Of course, retailers can further minimize negative health outcomes by recommending supportive shoes, including inserts and compression hosiery, as well as exercises.
An article published by Ergonomics explored the connection between low back pain and workers who spend their day sitting and standing. It concluded that “standing at work without freedom to sit down at will is associated with low back pain in both men and women.” In addition to forgiving and aestheically pleasing flooring, creative solutions for intermittent sitting within the retail environment should also be considered.
For immediate flooring solutions, remember carpet, wood and cork are best!
Photo by Jonathan Weiss.
Servicing the Professional
As an independent beauty retailer, it’s natural to position your merchandising, marketing and in-store design to capture the attention of your primary customer–the beauty consumer. You train your staff to answer their questions and provide space for them to test your wares. But how about your other customer–the beauty professional? Is your staff trained to answer the unique questions that benefit their clientele? Is your store designed to elevate their customer experience?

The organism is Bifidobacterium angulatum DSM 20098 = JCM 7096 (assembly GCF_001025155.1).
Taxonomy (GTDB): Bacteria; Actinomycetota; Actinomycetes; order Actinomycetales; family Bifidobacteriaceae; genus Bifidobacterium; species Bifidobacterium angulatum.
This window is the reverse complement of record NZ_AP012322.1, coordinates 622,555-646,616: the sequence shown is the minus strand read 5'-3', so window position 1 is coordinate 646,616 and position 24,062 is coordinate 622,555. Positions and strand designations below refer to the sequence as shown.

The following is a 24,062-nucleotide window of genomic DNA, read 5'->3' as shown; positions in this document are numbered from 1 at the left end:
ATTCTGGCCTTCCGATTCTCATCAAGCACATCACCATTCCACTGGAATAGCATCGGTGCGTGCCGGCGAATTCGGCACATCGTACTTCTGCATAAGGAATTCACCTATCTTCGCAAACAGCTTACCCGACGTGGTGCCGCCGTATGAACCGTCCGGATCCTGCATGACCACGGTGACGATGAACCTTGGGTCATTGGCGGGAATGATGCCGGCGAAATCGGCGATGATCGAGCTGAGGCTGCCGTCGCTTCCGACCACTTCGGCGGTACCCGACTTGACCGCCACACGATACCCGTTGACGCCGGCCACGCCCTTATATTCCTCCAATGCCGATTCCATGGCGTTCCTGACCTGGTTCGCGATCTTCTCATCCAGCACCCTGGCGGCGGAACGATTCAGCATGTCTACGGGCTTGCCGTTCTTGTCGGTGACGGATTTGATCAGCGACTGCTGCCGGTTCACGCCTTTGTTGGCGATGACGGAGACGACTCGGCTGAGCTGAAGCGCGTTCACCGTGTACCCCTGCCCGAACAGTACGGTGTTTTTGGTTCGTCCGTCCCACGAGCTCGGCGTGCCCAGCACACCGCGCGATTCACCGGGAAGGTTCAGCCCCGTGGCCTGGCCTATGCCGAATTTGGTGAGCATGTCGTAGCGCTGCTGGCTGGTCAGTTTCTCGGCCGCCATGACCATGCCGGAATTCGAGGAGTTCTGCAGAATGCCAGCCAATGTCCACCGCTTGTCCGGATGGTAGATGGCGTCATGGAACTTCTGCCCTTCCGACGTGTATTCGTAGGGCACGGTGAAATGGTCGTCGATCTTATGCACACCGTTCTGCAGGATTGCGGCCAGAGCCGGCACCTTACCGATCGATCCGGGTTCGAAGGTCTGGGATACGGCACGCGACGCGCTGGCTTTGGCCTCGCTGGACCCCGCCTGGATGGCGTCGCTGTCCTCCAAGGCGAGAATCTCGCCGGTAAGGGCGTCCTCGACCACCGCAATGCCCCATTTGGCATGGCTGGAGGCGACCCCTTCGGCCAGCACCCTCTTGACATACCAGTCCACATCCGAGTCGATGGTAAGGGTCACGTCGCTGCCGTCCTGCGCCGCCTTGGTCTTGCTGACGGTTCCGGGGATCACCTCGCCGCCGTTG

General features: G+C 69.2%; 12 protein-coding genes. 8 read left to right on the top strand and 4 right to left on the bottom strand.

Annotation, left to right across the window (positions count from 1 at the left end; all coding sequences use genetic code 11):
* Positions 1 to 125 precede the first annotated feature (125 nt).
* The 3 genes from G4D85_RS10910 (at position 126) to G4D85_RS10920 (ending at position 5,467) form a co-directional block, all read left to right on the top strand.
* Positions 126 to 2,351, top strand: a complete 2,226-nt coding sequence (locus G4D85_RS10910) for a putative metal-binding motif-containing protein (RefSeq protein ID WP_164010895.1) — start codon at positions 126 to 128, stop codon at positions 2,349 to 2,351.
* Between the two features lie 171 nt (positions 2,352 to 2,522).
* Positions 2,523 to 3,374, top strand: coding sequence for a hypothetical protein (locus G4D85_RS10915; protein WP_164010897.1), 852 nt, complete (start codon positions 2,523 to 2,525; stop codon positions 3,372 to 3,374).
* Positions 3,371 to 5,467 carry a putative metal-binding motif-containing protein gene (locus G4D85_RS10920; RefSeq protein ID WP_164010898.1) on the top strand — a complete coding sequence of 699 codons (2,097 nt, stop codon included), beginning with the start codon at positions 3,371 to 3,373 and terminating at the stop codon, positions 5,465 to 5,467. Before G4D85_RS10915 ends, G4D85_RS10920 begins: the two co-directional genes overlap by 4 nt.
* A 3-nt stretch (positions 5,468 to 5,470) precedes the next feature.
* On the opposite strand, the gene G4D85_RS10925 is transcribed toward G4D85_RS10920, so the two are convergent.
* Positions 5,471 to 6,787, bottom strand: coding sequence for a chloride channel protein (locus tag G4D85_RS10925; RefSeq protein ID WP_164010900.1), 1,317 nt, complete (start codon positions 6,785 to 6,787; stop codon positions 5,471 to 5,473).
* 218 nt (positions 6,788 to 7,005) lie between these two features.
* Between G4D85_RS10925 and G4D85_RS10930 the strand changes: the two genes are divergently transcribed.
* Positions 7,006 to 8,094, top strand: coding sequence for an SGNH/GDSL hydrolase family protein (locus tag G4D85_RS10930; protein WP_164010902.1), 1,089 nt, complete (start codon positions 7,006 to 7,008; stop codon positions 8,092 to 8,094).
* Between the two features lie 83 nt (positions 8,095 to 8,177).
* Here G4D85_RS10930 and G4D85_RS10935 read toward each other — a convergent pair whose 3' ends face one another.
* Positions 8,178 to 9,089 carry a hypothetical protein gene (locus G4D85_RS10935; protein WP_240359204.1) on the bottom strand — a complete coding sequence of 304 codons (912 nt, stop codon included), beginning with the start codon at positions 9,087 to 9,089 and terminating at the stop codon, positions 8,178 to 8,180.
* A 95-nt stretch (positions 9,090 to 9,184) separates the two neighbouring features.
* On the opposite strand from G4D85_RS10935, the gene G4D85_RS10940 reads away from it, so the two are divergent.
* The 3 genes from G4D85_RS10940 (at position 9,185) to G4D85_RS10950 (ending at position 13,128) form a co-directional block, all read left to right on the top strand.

Jennifer Haddad, a retail consultant for independent boutiques, says maximizing your position as an independent beauty retailer means appealing to all possible clients, and not missing out on the big potential sales to professionals. “As an independent retailer, you can show more flexibility, more individual service and more knowledge and support than bigger retailers and wholesale suppliers. Use it to your advantage.” Haddad offers the following tips for capitalizing on your position as a retailer to professionals.
Offer them a dedicated section. Make your professional customers’ visits effortless by creating a space that provides for their professional interests and shopping needs. Make sure to include a consultation area within that space. “Show them that you take their business seriously and be ready with the right information for them,” says Haddad.
Display signage and other marketing elements that appeal directly to the professional. This lets them know your store is primed for their business: You’ve got the products they’re looking for, and you’ve got a staff that is trained to help them, the beauty professional. “Make it obvious that you service both types of customer and that you understand the differences in decision-making [between] the professional and the consumer,” says Haddad.
Establish online and social presences that are geared toward professionals. “Asking professionals to follow your consumer pages won’t convince them that you are seeing things from their perspective and understanding their needs. It also won’t necessarily help you find professional clients.” Haddad also suggests that your professional social and online platforms promote an option for them to set up a meeting with your advisors in-store.
Today’s customers–and this includes professionals–desire personalization. So meeting professional customers’ unique shopping and customer experience needs will drive their loyalty.